Updated: Sep 14, 2021
Visual Artist Chris Bakay gives new meaning to moments in time through his t-shirt resin art.
If you're reading this article, chances are you've owned a favorite t-shirt in the past. You know the one I'm talking about; the one that has a hole in the collar and pit stains too hard to scrub out. It might have been that old 80's Transformers shirt you're too big to wear now. Possibly that derelict 1992 NBA Dream Team shirt with cartoon characters. It might be that Beastie Boys concert tee you got. Sometimes that shirt is something more and can become sacred. It can be a gateway to a person or pathway to a feeling.
But whatever it is, it starts as a memory. Quite possibly, an awesome one. And visual artist Chris Bakay's art takes that meaning to a new level.
"Words and images can only go so far in telling the story of a time and place in history. Objects give us deeper insights by having physical contact with the past. They tell today that yesterday was real, that it actually happened. Certain experiences can transfigure these objects into bearers of identification, emotion and recollection. A thing by itself is inert. Its spirit is dormant. Only by reviving its narrative can it be resuscitated with new meaning. Once it has been brought back to life its molecules vibrate with an event, emotion or memory. By remaking these objects using elevated mediums and processes I’m paying homage to not only the memory itself but the participants as well.”
Bakay lost his older brother to a car accident in 1996. While there weren't many pictures or videos of him, there were some old belongings that Bakay has particularly cherished.
"Like most younger siblings, I thought my brother was a legend. By elevating the physicality of both his objects and ones of that time period, I am presenting a somewhat biased portrait of his life and athletic prowess. This is where the series title, “Retired Jerseys” came from."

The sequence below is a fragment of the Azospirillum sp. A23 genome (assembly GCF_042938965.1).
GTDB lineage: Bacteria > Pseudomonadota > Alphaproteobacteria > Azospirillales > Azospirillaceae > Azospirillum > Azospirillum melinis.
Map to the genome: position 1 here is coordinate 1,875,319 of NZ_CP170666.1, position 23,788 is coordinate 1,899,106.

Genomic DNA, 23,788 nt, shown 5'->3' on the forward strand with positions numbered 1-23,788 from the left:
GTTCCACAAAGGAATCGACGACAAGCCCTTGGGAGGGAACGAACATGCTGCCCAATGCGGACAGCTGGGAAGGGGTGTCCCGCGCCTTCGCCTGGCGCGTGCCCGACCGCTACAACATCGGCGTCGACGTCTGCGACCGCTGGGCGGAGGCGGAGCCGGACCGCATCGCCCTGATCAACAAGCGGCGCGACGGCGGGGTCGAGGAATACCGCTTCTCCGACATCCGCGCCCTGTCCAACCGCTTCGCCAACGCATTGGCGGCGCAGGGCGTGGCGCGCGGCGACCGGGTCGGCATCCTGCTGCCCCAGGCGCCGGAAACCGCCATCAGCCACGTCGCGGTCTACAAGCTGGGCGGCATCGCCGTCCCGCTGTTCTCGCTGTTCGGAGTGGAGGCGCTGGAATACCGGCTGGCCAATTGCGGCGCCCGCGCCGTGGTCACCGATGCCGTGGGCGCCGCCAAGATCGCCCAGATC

The shirts themselves already look pretty wicked. The resin process seems arduous in itself, but the final product creates a magical point in time that makes your mind make you feel like, at least for us, be in two places at once. It's a very surreal feeling when looking at the art as well as thinking about the meaning behind them. But even if you don't understand Bakay's philosophy or artistic impression, seeing these dope-looking shirts automatically thrusts you into a different year, at a different time and space. Paintings don't really offer the same feeling. Neither do sculptures. The memory that's brought up is the starting point, and the people involved with that memory becomes elevated, like Bakay said.
The art offers a unique feeling where the closest thing that can be considered as comparable, would be an out-of-body experience. It's almost therapeutic in a way that we didn't realize. We took the art at face value, seeing how cool it looked. Imagine if his exhibition would look like a streetwear store, with hundreds of these shirts hanging (we still think that would look cool, by the way). But this is more than art. Digging deeper, it means much, much more. That each shirt represents a fond memory of a time that most definitely happened, and continues to live on. The shirt lives on. The memory lives on. The people live on.
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